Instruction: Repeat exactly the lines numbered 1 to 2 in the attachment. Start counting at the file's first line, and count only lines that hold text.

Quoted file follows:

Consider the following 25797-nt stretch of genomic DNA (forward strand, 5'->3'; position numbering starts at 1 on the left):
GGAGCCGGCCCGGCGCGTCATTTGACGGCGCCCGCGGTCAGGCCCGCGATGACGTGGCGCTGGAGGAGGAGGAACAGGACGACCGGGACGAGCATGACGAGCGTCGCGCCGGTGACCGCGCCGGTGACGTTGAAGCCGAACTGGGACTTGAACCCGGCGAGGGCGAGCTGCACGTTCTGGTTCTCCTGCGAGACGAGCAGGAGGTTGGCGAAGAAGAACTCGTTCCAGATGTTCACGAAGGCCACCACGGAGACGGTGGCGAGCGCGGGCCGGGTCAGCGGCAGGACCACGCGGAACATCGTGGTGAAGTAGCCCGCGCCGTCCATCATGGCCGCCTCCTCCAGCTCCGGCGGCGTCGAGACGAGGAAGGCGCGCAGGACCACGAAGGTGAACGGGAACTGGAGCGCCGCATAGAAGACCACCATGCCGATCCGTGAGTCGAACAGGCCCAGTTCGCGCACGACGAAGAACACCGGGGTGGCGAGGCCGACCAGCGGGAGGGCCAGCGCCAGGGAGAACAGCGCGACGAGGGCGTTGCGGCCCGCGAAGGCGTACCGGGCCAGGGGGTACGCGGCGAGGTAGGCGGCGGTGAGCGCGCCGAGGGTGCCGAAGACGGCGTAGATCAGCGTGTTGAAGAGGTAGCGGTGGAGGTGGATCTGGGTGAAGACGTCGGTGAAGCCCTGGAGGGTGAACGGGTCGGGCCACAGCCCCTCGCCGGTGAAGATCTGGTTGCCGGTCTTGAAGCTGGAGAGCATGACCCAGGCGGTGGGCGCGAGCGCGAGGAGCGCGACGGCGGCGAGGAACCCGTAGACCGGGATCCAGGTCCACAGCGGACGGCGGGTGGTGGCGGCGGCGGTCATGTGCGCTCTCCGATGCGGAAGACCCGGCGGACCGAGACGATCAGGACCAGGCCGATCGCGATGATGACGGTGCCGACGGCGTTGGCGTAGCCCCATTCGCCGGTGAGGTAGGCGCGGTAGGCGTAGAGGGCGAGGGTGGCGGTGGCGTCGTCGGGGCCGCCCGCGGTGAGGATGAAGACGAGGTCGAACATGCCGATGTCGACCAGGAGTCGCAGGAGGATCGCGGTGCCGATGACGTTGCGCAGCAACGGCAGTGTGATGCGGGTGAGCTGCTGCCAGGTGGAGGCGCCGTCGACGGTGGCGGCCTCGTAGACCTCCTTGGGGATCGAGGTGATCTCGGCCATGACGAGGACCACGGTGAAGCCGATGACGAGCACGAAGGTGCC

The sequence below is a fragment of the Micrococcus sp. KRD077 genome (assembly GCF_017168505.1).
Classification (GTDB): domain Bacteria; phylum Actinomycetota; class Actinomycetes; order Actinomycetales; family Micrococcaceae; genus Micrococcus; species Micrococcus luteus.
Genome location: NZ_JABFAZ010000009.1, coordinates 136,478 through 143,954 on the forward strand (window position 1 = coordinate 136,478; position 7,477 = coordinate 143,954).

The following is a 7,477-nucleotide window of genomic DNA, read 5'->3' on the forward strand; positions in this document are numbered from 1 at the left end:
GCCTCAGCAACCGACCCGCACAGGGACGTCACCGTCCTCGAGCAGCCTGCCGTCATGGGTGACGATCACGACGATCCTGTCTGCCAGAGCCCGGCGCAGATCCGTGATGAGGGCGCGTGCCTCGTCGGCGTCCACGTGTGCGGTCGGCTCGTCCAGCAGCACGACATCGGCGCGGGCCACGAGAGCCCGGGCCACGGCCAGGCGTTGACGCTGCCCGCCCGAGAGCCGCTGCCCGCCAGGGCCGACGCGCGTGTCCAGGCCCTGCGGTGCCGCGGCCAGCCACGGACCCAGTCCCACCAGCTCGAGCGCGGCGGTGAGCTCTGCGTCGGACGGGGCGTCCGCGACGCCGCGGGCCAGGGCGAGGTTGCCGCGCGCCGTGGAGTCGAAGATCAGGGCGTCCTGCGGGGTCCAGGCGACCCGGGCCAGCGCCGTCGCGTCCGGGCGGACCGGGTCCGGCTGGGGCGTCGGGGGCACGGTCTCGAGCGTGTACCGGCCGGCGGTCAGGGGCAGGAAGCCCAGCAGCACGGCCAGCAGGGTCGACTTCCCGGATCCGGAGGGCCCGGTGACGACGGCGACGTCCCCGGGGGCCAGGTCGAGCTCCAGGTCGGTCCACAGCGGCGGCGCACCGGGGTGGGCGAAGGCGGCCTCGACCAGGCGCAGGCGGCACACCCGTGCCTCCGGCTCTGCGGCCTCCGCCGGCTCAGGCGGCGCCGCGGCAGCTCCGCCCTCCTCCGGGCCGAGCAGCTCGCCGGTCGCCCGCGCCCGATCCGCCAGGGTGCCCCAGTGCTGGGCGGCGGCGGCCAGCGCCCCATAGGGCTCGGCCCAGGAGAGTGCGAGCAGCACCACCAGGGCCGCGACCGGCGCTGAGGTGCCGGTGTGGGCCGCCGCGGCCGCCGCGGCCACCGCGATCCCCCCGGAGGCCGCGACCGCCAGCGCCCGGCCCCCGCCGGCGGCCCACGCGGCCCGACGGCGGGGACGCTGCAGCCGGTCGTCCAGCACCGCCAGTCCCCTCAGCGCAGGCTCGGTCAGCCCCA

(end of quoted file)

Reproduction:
Consider the following 25797-nt stretch of genomic DNA (forward strand, 5'->3'; position numbering starts at 1 on the left):
GGAGCCGGCCCGGCGCGTCATTTGACGGCGCCCGCGGTCAGGCCCGCGATGACGTGGCGCTGGAGGAGGAGGAACAGGACGACCGGGACGAGCATGACGAGCGTCGCGCCGGTGACCGCGCCGGTGACGTTGAAGCCGAACTGGGACTTGAACCCGGCGAGGGCGAGCTGCACGTTCTGGTTCTCCTGCGAGACGAGCAGGAGGTTGGCGAAGAAGAACTCGTTCCAGATGTTCACGAAGGCCACCACGGAGACGGTGGCGAGCGCGGGCCGGGTCAGCGGCAGGACCACGCGGAACATCGTGGTGAAGTAGCCCGCGCCGTCCATCATGGCCGCCTCCTCCAGCTCCGGCGGCGTCGAGACGAGGAAGGCGCGCAGGACCACGAAGGTGAACGGGAACTGGAGCGCCGCATAGAAGACCACCATGCCGATCCGTGAGTCGAACAGGCCCAGTTCGCGCACGACGAAGAACACCGGGGTGGCGAGGCCGACCAGCGGGAGGGCCAGCGCCAGGGAGAACAGCGCGACGAGGGCGTTGCGGCCCGCGAAGGCGTACCGGGCCAGGGGGTACGCGGCGAGGTAGGCGGCGGTGAGCGCGCCGAGGGTGCCGAAGACGGCGTAGATCAGCGTGTTGAAGAGGTAGCGGTGGAGGTGGATCTGGGTGAAGACGTCGGTGAAGCCCTGGAGGGTGAACGGGTCGGGCCACAGCCCCTCGCCGGTGAAGATCTGGTTGCCGGTCTTGAAGCTGGAGAGCATGACCCAGGCGGTGGGCGCGAGCGCGAGGAGCGCGACGGCGGCGAGGAACCCGTAGACCGGGATCCAGGTCCACAGCGGACGGCGGGTGGTGGCGGCGGCGGTCATGTGCGCTCTCCGATGCGGAAGACCCGGCGGACCGAGACGATCAGGACCAGGCCGATCGCGATGATGACGGTGCCGACGGCGTTGGCGTAGCCCCATTCGCCGGTGAGGTAGGCGCGGTAGGCGTAGAGGGCGAGGGTGGCGGTGGCGTCGTCGGGGCCGCCCGCGGTGAGGATGAAGACGAGGTCGAACATGCCGATGTCGACCAGGAGTCGCAGGAGGATCGCGGTGCCGATGACGTTGCGCAGCAACGGCAGTGTGATGCGGGTGAGCTGCTGCCAGGTGGAGGCGCCGTCGACGGTGGCGGCCTCGTAGACCTCCTTGGGGATCGAGGTGATCTCGGCCATGACGAGGACCACGGTGAAGCCGATGACGAGCACGAAGGTGCC